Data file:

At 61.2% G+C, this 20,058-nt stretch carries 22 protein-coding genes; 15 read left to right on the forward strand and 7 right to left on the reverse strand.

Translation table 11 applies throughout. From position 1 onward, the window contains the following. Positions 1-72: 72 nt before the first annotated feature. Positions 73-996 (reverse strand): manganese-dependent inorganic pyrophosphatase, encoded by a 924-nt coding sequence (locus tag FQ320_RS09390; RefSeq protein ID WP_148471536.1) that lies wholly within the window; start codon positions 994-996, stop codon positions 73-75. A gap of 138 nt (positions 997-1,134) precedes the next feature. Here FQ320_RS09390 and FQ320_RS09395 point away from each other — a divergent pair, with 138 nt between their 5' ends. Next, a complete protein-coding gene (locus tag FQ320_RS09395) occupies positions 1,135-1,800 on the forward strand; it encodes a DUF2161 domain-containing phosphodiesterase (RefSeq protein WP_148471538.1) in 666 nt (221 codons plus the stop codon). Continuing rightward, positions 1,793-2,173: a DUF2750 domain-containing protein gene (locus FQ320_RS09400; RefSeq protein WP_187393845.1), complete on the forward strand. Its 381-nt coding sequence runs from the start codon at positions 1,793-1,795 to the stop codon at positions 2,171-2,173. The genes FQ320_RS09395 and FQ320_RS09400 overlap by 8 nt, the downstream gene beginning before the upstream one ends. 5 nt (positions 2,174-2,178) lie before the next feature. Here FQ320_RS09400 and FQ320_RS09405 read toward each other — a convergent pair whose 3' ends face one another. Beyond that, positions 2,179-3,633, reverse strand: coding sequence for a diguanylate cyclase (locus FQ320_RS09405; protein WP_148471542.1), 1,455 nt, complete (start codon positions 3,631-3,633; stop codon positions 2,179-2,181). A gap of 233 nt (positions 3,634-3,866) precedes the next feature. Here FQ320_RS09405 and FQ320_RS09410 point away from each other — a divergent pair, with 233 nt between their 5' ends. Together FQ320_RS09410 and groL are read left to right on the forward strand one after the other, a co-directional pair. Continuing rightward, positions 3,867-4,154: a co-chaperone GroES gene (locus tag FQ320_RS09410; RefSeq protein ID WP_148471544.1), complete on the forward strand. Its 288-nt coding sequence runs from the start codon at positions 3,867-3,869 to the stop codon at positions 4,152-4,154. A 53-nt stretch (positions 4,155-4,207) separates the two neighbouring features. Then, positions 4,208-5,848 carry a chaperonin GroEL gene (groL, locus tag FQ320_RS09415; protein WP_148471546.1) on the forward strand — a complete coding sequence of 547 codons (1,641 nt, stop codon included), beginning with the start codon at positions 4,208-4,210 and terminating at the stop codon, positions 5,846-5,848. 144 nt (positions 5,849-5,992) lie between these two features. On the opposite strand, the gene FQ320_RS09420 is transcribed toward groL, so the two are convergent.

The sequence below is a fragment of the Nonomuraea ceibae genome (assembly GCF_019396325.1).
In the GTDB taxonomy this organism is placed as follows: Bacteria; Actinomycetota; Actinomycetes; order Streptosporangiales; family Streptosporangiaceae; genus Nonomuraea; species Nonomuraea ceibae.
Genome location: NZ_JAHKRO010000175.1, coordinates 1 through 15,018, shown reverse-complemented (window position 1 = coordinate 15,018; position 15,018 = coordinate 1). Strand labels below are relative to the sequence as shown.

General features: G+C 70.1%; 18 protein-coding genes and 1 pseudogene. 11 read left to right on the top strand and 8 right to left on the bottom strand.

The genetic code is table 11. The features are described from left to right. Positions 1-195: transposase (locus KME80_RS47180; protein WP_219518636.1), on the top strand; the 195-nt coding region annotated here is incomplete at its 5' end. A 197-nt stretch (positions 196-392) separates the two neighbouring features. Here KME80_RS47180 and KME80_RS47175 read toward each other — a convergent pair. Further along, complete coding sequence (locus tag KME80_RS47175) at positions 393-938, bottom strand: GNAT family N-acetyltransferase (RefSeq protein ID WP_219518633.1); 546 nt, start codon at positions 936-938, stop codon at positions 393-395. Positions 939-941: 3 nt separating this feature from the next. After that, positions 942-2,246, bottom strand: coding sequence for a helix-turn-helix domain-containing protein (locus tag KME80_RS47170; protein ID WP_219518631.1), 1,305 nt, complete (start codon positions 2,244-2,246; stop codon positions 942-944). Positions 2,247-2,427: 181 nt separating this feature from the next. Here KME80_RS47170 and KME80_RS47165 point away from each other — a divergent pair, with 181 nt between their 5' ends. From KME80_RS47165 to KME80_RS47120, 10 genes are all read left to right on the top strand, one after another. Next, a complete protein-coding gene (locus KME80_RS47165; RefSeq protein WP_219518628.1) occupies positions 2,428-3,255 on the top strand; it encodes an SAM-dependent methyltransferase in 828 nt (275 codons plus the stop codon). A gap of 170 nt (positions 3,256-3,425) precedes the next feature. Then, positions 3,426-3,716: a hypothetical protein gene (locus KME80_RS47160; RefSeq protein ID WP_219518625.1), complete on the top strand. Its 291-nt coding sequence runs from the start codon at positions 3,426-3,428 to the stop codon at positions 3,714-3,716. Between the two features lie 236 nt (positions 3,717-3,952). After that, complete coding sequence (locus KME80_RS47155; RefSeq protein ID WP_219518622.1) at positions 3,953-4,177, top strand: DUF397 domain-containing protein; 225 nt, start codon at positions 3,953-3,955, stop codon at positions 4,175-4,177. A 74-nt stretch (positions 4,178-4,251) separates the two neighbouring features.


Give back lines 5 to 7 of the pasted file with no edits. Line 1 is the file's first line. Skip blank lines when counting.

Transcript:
Genome location: NZ_JAHKRO010000175.1, coordinates 1 through 15,018, shown reverse-complemented (window position 1 = coordinate 15,018; position 15,018 = coordinate 1). Strand labels below are relative to the sequence as shown.

General features: G+C 70.1%; 18 protein-coding genes and 1 pseudogene. 11 read left to right on the top strand and 8 right to left on the bottom strand.

The genetic code is table 11. The features are described from left to right. Positions 1-195: transposase (locus KME80_RS47180; protein WP_219518636.1), on the top strand; the 195-nt coding region annotated here is incomplete at its 5' end. A 197-nt stretch (positions 196-392) separates the two neighbouring features. Here KME80_RS47180 and KME80_RS47175 read toward each other — a convergent pair. Further along, complete coding sequence (locus tag KME80_RS47175) at positions 393-938, bottom strand: GNAT family N-acetyltransferase (RefSeq protein ID WP_219518633.1); 546 nt, start codon at positions 936-938, stop codon at positions 393-395. Positions 939-941: 3 nt separating this feature from the next. After that, positions 942-2,246, bottom strand: coding sequence for a helix-turn-helix domain-containing protein (locus tag KME80_RS47170; protein ID WP_219518631.1), 1,305 nt, complete (start codon positions 2,244-2,246; stop codon positions 942-944). Positions 2,247-2,427: 181 nt separating this feature from the next. Here KME80_RS47170 and KME80_RS47165 point away from each other — a divergent pair, with 181 nt between their 5' ends. From KME80_RS47165 to KME80_RS47120, 10 genes are all read left to right on the top strand, one after another. Next, a complete protein-coding gene (locus KME80_RS47165; RefSeq protein WP_219518628.1) occupies positions 2,428-3,255 on the top strand; it encodes an SAM-dependent methyltransferase in 828 nt (275 codons plus the stop codon). A gap of 170 nt (positions 3,256-3,425) precedes the next feature. Then, positions 3,426-3,716: a hypothetical protein gene (locus KME80_RS47160; RefSeq protein ID WP_219518625.1), complete on the top strand. Its 291-nt coding sequence runs from the start codon at positions 3,426-3,428 to the stop codon at positions 3,714-3,716. Between the two features lie 236 nt (positions 3,717-3,952). After that, complete coding sequence (locus KME80_RS47155; RefSeq protein ID WP_219518622.1) at positions 3,953-4,177, top strand: DUF397 domain-containing protein; 225 nt, start codon at positions 3,953-3,955, stop codon at positions 4,175-4,177. A 74-nt stretch (positions 4,178-4,251) separates the two neighbouring features.